Sulfuring: An old method of pre-treating fruits. Sublimed sulfur is ignited and burned in an enclosed box with the fruit. The sulfur fumes penetrate the fruit and act as a pretreatment by retarding spoilage and darkening the fruit. The sulfur fumes also reduce the loss of vitamins A & C. Fruits must be sulfured outdoors where there is adequate air circulation.
Sweet Spreads: Made by cooking fruit pulp with sugar to a thick, spreadable consistency. Spreads are thick enough to mound on a spoon. Spices are often added.
Syrup: Made by cooking fruit juice or pulp with sugar until thickened, but not thick enough to mound or hold its shape. Should be pourable. Used to add liquid to canned or frozen food.
Syrup Pack: Made by mixing water or juice extracted from some of the fruit with sugar. The mixture is heated to dissolve the sugar and is kept hot until ready for use. Syrups vary from very light to very heavy, which can be chosen to suit the sweetness of the fruit and personal taste.
Testing Jelly for Doneness--Refrigerator/Freezer Test: Pour a small amount of boiling jelly on a plate, and put it in the freezing compartment of a refrigerator for a few minutes. If the mixtures gels, it should be done. During this test, the rest of the jelly mixture should be removed from the heat to prevent overcooking.
Testing Jelly for Doneness--Spoon or Sheet Test: Dip a cool metal spoon into the boiling jelly mixture and lift the spoon out of the steam so the syrup runs off the side. When the mixture first starts to boil, the drops will be light and syrupy. As the syrup continues to boil, the drops will become heavier and will drop off the spoon two at a time. When the two drops form together and "sheet" off the spoon, the jellying point has been reached.
Tray Pack: An alternative to dry pack that can make fruits and blanched vegetables easier to remove from the container. Simply spread a single layer of prepared fruit or blanched vegetable on shallow trays and freeze. When frozen, promptly package and return to the freezer. The pieces remain loose and can be poured from the container and the package re-closed. Package tray packed fruits and vegetables as soon as they are frozen to prevent freezer burn.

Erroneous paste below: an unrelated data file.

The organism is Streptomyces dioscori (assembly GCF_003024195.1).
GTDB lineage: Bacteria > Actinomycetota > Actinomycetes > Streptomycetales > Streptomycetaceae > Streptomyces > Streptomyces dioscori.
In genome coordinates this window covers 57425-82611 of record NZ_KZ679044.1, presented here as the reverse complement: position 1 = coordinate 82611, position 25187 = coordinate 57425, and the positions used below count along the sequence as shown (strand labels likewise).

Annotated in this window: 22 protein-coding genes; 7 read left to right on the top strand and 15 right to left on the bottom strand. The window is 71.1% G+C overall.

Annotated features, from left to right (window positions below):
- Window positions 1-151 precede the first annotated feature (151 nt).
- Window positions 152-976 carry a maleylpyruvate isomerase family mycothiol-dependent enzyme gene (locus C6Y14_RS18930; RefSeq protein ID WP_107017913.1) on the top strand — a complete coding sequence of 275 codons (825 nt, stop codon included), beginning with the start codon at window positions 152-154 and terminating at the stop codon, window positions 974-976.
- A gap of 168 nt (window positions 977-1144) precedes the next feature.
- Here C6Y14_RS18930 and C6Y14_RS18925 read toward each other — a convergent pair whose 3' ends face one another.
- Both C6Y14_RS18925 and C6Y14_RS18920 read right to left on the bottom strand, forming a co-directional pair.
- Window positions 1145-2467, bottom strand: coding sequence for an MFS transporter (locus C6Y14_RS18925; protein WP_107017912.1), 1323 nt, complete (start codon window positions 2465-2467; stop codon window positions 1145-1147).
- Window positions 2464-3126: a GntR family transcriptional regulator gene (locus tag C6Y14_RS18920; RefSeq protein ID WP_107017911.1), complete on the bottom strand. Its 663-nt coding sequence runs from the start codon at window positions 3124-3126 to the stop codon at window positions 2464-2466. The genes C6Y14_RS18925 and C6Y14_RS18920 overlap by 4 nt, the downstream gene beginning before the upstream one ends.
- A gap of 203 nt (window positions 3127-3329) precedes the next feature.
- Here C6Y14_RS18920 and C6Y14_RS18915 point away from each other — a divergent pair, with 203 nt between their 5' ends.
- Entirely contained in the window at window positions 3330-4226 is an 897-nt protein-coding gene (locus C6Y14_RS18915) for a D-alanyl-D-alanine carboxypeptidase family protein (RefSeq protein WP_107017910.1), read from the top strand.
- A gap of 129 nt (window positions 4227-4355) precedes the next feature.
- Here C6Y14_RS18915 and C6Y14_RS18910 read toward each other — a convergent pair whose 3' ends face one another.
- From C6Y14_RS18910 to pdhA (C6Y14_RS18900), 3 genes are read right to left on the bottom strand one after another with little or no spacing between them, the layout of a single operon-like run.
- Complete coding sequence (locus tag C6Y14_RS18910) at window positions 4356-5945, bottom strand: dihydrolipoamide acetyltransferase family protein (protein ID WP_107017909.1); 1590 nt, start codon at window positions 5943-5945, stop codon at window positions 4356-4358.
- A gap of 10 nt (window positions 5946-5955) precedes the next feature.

Two-piece Cap: The two-piece vacuum closure set recommended for home canning, consisting of a metal band and a flat metal lid. The lid has a flanged edge and sealing compound.
Vacuum: The state of negative pressure that reflects how much air has been removed from within an air-tight container that has been processed. The higher the vacuum, the less air left inside the container.
Vacuum Packaging: A method to remove air from a container and seal the container to prevent air from re-entering without heat processing. Perishable foods must be refrigerated or frozen. This is not a substitute for home canning.
Vacuum Seal: The state of negative pressure in a heat-processed jar of home-canned food. When the jar is heated, the air and food inside expand, forcing air out and decreasing the inside pressure. As the jar cools and the contents shrink, a partial vacuum forms preventing re-entry of air or microorganisms.
Venting: Forcing air to escape from a jar by applying heat or permitting air to escape from a steam-pressure canner. Allows time for the formation of an airtight vacuum seal.
Vinegar: Cider or white vinegars with 5% acidity or higher can safely be used for home canning and pickling. This is the level of acidity in most commercially bottled vinegars. Do not use vinegar that is homemade or has unknown acidity. Do not dilute vinegar unless specified by recipe or it will lose its preservative effect. For a less sour product, add sugar rather than decrease vinegar. Vinegar can also be used to acidify tomatoes & tomato products (4 Tbsp. vinegar per quart or 2 Tbsp. vinegar per pint), but may cause undesirable flavors.
Water Bath Canner: A large metal kettle/pot with a lid and rack or basket to keep glass jars from resting on the bottom of the kettle or from bumping together. The kettle must be deep enough for the water to be well over the top of the jars (by 1-2") and still have room to boil briskly. The water bath canner is recommended for foods that can be adequately processed at 212º F (100º C) such as fruit, tomatoes, fermented foods and food with vinegar added, jellies, jams and preserves.
Water Bath: Used to process foods at a boiling temperature (212º F at sea level). Recommended for processing acids foods such as fruits, tomatoes, pickles, and relishes. Heat from the boiling water is sufficient to destroy microorganisms which cause spoilage in acid foods. Jams, jellies, preserves, conserves, marmalades, butters, honeys and syrups are also processed in a boiling water bath canner.
Yeast: Single celled fungal microorganisms that cause fermentation in foods and leavening in breads. Yeasts are inactive in foods that are frozen and are easily destroyed by processing at a temperature of 212º F.